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QUESTIONS

Question 1.

This method is only suitable for the preparation of small samples for characterization by odour. If you
wanted to prepare enough ester for characterization by boiling point you would need to use a different
technique.

Production of an ester on a larger scale.

1. Add ethanol, ethanoic acid and very small amount of sulphuric acid (dependent on the amount of
carboxylic acid & alcohol used) to a flask and attach a Liebig condenser. See figure 1.
2. Bring the mixture to a boil under reflux for 1 hour using a suitable heat source such as a heat
mantle or oil bath. (open flame not recommended) Using this boiling point to determine or confirm
the ester is unreliable as alcohols (& even small chains of carboxylic acids) can have boiling points
close to and sometimes even lower than esters (ethanol has a very low BP of 78.1C vs ethyl
ethanoate BP 77.1C ), especially if the ester is very large (long chain).
3. Remove the heating source and allow mixture to cool to room temperature.
4. Pour the mixture into a separating funnel and add a small amount (Approximately the same volume
as the mixture) of cold water. Rinse the reaction flask with 5-10 mL of water and also add that to
the separating funnel See figure 2.
5. Gently shake the separator funnel (attach stopper first), allow to rest, then remove the aqueous
layer leaving only the organic layer.
6. Add sodium bicarbonate solution to the separating funnel which will extract any remaining acid
and again form an aqueous layer which will then again be removed. Check that the aqueous layer
removed is basic and if not repeat this step until it is.
7. Rinse again with a small amount of water and let separate. (adding aqueous sodium chloride can
help in layer separation. Remove the lower aqueous layer and again discard it.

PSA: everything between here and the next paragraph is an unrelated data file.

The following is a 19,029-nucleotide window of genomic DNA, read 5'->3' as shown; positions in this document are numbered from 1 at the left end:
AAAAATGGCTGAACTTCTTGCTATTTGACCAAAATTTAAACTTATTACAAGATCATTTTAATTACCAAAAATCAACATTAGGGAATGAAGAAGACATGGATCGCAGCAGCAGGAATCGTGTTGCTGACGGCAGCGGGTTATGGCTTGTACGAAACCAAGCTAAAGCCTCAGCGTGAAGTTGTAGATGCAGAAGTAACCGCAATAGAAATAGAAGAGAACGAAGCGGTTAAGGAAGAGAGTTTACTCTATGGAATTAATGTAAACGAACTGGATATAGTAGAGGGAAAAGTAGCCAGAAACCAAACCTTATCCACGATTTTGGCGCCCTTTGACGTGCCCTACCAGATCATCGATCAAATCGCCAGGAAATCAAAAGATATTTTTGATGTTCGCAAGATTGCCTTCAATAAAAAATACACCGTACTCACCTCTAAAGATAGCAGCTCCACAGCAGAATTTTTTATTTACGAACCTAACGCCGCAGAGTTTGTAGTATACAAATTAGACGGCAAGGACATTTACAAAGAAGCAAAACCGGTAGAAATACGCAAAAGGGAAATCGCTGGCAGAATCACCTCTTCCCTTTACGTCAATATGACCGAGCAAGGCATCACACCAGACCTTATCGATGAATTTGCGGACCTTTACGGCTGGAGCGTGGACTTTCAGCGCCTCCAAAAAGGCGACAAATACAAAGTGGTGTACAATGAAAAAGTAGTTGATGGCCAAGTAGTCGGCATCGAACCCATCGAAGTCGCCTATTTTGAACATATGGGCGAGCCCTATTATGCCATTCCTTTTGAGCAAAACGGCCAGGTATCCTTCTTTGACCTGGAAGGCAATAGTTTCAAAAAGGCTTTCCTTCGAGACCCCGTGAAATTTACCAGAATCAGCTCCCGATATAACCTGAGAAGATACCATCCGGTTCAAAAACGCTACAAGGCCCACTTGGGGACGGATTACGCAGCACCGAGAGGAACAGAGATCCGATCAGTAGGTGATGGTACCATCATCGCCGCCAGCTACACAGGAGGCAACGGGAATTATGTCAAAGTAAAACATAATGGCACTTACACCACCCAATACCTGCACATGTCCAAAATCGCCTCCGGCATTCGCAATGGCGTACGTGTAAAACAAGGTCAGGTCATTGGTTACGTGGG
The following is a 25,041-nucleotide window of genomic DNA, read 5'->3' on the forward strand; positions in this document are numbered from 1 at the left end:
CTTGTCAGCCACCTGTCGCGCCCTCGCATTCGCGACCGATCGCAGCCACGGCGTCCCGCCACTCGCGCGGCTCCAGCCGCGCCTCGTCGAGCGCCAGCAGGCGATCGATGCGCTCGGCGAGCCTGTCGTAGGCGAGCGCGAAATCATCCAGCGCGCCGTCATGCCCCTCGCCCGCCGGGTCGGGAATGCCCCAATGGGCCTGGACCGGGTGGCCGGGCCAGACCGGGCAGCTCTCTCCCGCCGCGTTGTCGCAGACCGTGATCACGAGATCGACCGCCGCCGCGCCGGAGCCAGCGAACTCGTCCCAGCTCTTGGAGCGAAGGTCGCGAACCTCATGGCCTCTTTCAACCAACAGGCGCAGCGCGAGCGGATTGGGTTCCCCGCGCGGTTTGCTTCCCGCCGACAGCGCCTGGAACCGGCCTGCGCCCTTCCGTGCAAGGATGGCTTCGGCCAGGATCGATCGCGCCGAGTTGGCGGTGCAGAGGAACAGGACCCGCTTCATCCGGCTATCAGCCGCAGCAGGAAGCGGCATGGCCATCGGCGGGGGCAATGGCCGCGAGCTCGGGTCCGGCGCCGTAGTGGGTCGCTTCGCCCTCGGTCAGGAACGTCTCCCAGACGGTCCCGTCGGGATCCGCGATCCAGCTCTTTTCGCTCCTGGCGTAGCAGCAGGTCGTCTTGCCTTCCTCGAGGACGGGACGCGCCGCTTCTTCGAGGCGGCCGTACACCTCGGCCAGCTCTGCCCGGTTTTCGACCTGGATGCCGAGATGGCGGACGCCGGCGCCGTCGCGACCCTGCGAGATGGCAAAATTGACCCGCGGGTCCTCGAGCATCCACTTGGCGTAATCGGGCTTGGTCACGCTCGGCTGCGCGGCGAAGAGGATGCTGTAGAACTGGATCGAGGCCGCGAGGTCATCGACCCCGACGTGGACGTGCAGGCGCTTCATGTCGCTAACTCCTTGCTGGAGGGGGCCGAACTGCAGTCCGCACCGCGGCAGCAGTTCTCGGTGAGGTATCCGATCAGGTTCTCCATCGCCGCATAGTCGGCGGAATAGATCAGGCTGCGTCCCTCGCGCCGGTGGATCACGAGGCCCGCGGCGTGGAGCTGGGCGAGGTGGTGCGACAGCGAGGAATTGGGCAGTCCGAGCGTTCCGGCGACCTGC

8. When the water has been removed, pour the ester from the top of the separating funnel into
another reaction flask. See figure 3.
9. Assemble a distillation apparatus with a thermometer attached and distill the ester into a cooled
receiver. Carefully watch the thermometer so the boiling point can be noted and the ester can be
confirmed as ethyl ethanoate (Boiling point is approximately 77.1C) or to determine the ester if
the alcohol and carboxylic acid are unknown.

Figure 1. Figure 2. Figure 3.

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QUESTIONS

Question 2.

Which industries might use synthetic esters? Why?

Food industry- Flavouring of food in particular of lollies & sweets. Also margarine & preservatives.

Cosmetic industry- Create nice smelling perfumes and add pleasant aromas to other products such as
shampoos and lotions such as

Beverage industry- To give drinks nice flavours such as cordials.

Alcohol industry- Again to add flavor. Most obviously the uses such as Propyl-2-methylpropanoate in
Rum.

Medicines- Especially childrens medicines to add nice fruity flavours.

Clothing industry- Synthetic fibres such as polyester.

Energy industry- Such as to make biodiesel fuels.

Mechanical industry- Such as use as lubricants on machinery.

Question 3.

Why do many living things produce esters?

Living things store much of their energy as esters, known as fats or oils. Many of the flavours and odours of
fruits are esters. The formation and breakdown of esters are reactions that occur frequently in living
things. Esters are part of the basic building blocks for all lipids and are a component of phospholipids and
fats. They assist in function and integrity of healthy skin, cholesterol metabolism, and prostaglandin
production. Esters help maintain resilience and lubrication of all cells. They break up cholesterol deposits
on arterial walls, thereby preventing hardening of and within the arteries. Esters are necessary for the
function of the thyroid and adrenal glands. Carnivorous plants (such as the Venus Fly Trap) produce esters
to attract pray as do many flowers produce esters to attract bees.

(Tutorvista 2009: Internet; HSC Online 2007: Internet)

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Bibliography

Bibliography

NSW HSC online., 2007, Estrification, [online], available from:


http://www.hsc.csu.edu.au/chemistry/core/acidic/chem935/chem935net.html [30 October 2009]

TutorVista., 2008, Esters, [online], available from: http://www.tutorvista.com/search/esters [31 October


2009]

Organic Chemistry Portal., 2007, Fischer Esterification, [online], available from: http://www.organic-
chemistry.org/namedreactions/fischer-esterification.shtm [30 October 2009]

Great site for drawing chemistry diagrams easily http://www.emolecules.com